• For example, in the binary number 1101, there is a 1 in the eights place, so the value is 8. So the binary number 1101 is equal to the decimal number 13, because there are 1 eight, 1 four, 0 twos, and 1 one: 8 + 4 + 0 + 1 = 13.

### Adding Binary Numbers Using Place Value

1. Set up the problem vertically, and add the digits in the ones place. Since you are only adding two digits, the possible sum is either 0, 1, or 2. If the sum is 0, write a 0 in the answer’s ones place. If the sum is 1, write a 1 in the answer’s ones place. If the sum is 2, write a 0 in the answer’s ones place, and carry a 1 into the twos column.[1]
• For example, if adding 0111 and 1110, for the ones column you would add 1 one plus 0 ones = 1, so place a 1 in the answer’s ones column.
2. Add the digits in the twos place. The possible sum is either 0, 1, 2, or 3 (if you carried from the ones place). If the sum is 0, write a 0 in the answer’s twos place. If the sum is 1, write a 1 in the answer’s twos place. If the sum is 2, write a 0 in the answer’s twos place, and carry a 1 into the fours column. If the sum is 3, write a 1 in the answer’s twos place, and carry a 1 into the fours column (3 twos = 6 = 1 two and 1 four).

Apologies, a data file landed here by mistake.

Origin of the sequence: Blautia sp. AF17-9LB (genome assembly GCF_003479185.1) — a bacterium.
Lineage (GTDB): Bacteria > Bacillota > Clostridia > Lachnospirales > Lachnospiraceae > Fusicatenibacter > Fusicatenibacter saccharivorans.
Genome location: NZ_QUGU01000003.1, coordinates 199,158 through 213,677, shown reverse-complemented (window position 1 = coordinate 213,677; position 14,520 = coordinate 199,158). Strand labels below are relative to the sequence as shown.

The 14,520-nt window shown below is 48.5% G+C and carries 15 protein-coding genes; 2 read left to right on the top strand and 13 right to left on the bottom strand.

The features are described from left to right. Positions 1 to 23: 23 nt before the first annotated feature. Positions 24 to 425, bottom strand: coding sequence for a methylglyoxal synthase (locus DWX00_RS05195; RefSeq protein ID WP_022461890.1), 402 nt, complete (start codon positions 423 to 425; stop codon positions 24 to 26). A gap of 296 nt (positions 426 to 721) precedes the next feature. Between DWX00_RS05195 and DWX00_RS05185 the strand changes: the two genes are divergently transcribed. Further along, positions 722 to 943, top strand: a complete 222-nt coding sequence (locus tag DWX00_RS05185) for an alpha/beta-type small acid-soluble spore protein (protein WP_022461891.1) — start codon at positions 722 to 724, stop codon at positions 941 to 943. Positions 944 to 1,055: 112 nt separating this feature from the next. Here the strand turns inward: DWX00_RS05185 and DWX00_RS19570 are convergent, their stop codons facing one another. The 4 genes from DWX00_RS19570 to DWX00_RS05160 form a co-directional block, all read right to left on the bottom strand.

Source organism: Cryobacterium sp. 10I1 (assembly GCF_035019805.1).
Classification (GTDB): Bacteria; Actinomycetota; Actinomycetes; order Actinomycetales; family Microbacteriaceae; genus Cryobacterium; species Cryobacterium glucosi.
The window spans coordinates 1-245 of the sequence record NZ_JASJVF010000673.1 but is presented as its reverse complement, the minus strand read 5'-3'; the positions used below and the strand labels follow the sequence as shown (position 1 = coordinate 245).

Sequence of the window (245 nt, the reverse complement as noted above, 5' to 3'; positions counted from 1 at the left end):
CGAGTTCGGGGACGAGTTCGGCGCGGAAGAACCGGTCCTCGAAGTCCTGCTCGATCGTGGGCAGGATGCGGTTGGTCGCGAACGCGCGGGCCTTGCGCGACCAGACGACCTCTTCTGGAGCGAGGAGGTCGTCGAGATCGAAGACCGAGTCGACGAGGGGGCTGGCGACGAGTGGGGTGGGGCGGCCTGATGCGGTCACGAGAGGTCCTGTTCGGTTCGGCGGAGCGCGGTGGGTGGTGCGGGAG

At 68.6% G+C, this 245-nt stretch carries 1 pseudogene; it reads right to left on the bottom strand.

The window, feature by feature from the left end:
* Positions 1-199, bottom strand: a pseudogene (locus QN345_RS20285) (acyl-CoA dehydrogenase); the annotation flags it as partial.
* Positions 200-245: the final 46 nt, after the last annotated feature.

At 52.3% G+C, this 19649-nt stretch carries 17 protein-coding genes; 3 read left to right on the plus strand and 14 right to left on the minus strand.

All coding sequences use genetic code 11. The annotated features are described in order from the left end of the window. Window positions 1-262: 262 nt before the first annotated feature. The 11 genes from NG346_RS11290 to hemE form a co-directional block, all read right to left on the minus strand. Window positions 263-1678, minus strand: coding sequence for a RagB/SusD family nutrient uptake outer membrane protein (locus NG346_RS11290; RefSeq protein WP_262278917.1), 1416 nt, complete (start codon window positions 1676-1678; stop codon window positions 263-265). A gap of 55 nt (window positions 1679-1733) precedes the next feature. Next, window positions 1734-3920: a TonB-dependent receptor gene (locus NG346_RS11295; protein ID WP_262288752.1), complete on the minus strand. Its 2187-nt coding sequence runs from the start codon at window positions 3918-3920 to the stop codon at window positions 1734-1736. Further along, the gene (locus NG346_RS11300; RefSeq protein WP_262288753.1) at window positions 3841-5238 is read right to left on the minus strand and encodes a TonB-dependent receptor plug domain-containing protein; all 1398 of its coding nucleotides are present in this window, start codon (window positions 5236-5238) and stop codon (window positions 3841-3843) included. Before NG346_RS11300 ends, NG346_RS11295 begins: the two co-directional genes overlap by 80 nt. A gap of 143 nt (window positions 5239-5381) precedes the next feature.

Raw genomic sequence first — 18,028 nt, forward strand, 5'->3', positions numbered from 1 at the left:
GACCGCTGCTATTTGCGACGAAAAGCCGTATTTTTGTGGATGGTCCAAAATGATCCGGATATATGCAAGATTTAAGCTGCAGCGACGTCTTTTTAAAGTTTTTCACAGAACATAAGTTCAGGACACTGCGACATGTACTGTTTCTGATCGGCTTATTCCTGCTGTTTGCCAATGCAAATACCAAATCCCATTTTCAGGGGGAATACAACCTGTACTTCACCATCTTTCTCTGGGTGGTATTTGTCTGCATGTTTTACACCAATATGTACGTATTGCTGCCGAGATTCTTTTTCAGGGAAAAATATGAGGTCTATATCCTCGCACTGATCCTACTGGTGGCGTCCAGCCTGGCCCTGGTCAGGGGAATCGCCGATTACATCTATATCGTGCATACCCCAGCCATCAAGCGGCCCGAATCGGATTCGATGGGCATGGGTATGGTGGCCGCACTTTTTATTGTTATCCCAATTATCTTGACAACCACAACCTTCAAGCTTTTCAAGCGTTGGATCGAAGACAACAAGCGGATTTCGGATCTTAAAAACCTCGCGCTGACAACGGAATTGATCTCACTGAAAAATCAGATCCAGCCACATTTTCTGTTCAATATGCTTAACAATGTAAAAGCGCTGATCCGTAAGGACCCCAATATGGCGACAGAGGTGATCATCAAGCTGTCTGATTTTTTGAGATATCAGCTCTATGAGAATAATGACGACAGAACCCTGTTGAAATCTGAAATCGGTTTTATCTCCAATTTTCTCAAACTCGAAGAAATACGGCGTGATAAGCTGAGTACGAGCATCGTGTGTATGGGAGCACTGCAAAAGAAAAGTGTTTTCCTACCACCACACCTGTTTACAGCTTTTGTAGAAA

• For example, if adding 0111 and 1110, for the twos column you would add 1 two, plus 1 two = 2 twos = 4, so place a 0 in the answer’s twos column and carry a 1 into the fours column.
3. Add the digits in the fours place. The possible sum is either 0, 1, 2, or 3 (if you carried from the twos place). If the sum is 0, write a 0 in the answer’s fours place. If the sum is 1, write a 1 in the answer’s fours place. If the sum is 2, write a 0 in the answer’s fours place, and carry a 1 into the eights column. If the sum is 3, write a 1 on the answer’s fours place, and carry a 1 into the eights column (3 fours = 12 = 1 four and 1 eight).
• For example, if adding 0111 and 1110, for the fours column you would add 1 four, plus 1 four, plus 1 four = 3 fours= 12, so place a 1 in the answer’s fours column and carry a 1 into the eights column.
4. Keep adding the digits in each place value of the number until you reach your final answer. For simplicity’s sake, you can remember that 0 = 0, 1 = 1, 2 = 10, and 3 = 11.
• For example, if adding 0111 and 1110, for the eights column you would add up 2 eights, since you carried from the fours column. For a sum of 2, place a 0 in the eights column and carry a 1 into the sixteens column. Since there are no other numbers in the sixteens column, just bring that 1 down to the final answer. So 0111 + 1110 = 10101.

### Adding Multiple Binary Numbers by Pairing 1s

1. Set up the problem vertically. Circle pairs of 1s (digits) in the ones column. Remember, the ones column in binary is the far right column.